The winsome wines of southern Oregon are gathering acclaim far beyond the Cascades and Siskiyous.

An industry once summed up by a collection of one-offs in Ashland, Cave Junction, Roseburg and Ruch during the 1970s now boasts 121 wineries and 226 vineyards on 5,886 planted acres in Jackson, Josephine and Douglas counties.

The fruit of the region’s vines has drawn accolades from the Atlantic to Pacific, capturing the hearts of wine columnists and judges. Reports in the New York Times, Sunset magazine and Wine Enthusiast, plus an avalanche of medals in January’s San Francisco Chronicle Wine Competition, are creating reasonable expectations the coming travel season will attract more and new wine tourists.

“This is really an important moment in our transition from a region that’s unexplored and undiscovered to the recognition we’ve received from the national press, and awards coming in,” said Michael Donovan, president of the Southern Oregon Winery Association. “Not to mention the individual wine ratings awards.”

Wine Enthusiast named Ashland one of its “10 Best Wine Travel Destinations” for 2016. Sunset magazine’s October article touting southern Oregon’s myriad wine offerings, reasonable rates and few crowds came on the heels of a similar article in the New York Times the year before. And the San Francisco Chronicle is featuring the region’s wines at its Feb. 13 Grand Tasting at Fort Mason in San Francisco, an event expected to draw thousands.

Foris Vineyards’ 2014 Pinot Gris and Pebblestone Cellars’ 2014 Ellis Vineyards Viognier earned Best of Show awards as southern Oregon wineries, including Applegate, Elkton, Rogue Valley and Umpqua Valley locations, reeled in a total of 134 medals in the Chronicle’s competition. Another nine entries earned double golds and 15 garnered golds. All those entries will be available at the grand tasting.

“From the wine growers and winemakers, we’ve really stepped up the game now to the point where we are producing world-class wines,” said Pebblestone Cellars owner Dick Ellis. “I think that can be coupled with a message going out telling the world through social media, advertising and different forms of marketing that this is a real destination to come. It’s great publicity, very good timing. As we get more and more people coming here as a destination wine area, it will help to get the word out of what kind of wine we’re producing here.”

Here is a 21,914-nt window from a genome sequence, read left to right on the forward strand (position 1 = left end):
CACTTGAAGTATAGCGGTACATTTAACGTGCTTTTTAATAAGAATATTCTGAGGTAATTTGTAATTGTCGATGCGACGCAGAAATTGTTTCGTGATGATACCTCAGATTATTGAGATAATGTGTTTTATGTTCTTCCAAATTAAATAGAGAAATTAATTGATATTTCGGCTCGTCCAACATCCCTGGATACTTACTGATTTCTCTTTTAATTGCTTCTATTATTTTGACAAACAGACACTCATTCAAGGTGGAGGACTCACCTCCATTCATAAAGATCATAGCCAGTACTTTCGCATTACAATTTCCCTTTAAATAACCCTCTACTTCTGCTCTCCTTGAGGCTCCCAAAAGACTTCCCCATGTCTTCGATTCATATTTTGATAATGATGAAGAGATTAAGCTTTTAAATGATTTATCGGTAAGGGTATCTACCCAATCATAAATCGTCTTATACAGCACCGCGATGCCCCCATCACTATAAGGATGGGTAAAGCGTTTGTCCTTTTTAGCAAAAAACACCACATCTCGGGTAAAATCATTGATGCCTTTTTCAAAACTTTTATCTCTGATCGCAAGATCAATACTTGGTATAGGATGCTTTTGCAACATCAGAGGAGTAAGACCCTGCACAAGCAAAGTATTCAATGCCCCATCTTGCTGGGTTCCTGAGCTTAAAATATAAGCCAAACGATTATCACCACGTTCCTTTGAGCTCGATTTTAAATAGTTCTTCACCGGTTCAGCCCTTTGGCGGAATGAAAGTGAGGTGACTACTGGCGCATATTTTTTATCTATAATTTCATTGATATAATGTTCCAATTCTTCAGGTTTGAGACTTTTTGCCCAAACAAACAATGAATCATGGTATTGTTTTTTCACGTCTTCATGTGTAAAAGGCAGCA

Joe Czerwinski, managing editor of Wine Enthusiast Media, said areas profiled previously in the magazine, such as Virginia and the Texas Hill Country, reported tourist upticks after the articles were published.

“I think the response depends on how able and willing each region is when it comes to promoting the award and what the public awareness of the region is to begin with,” Czerwinski, who resides in upstate New York, said in an email. “If the recipient does a good job getting out there and marketing it, there can be (especially with domestic destinations) an immediate response.”

His long-distance perception of southern Oregon is of a bucolic region “with the sort of real country vibe that might be missing from some of the world’s more developed wine regions,” such as the Napa Valley, while still offering enough in the way of fine dining and accommodations.

With encouraging reviews, affirmative adjudication and international acclaim in hand, the region’s vintners and wine marketers seized on a rare opportunity, turning the San Francisco tasting into a launching pad to greater things. The Southern Oregon Winery Association signed on the Oregon Shakespeare Festival, Neuman Hotel Group and Travel Medford to promote its cause.

“We’re going into spring with a plethora of great coverage,” Donovan said. “We’re starting to see the momentum build, it’s snowballing.”

Among the selling points both SOWA and individual wineries can espouse at the Chronicle’s grand tasting is the breadth of wines produced in the region because of varying climate and soil factors.

“We grow 75 different grape varieties in the region, so we can literally offer A to Z, everything from Albariño to Zinfandel,” said Liz Wan, a wine consultant based in Josephine County. “If they get here and decide they don’t love the Albariño, they will find something else to fall in love with.”

Wan suggests the greatest obstacle to drawing more tourists has less to do with wine than distance and time.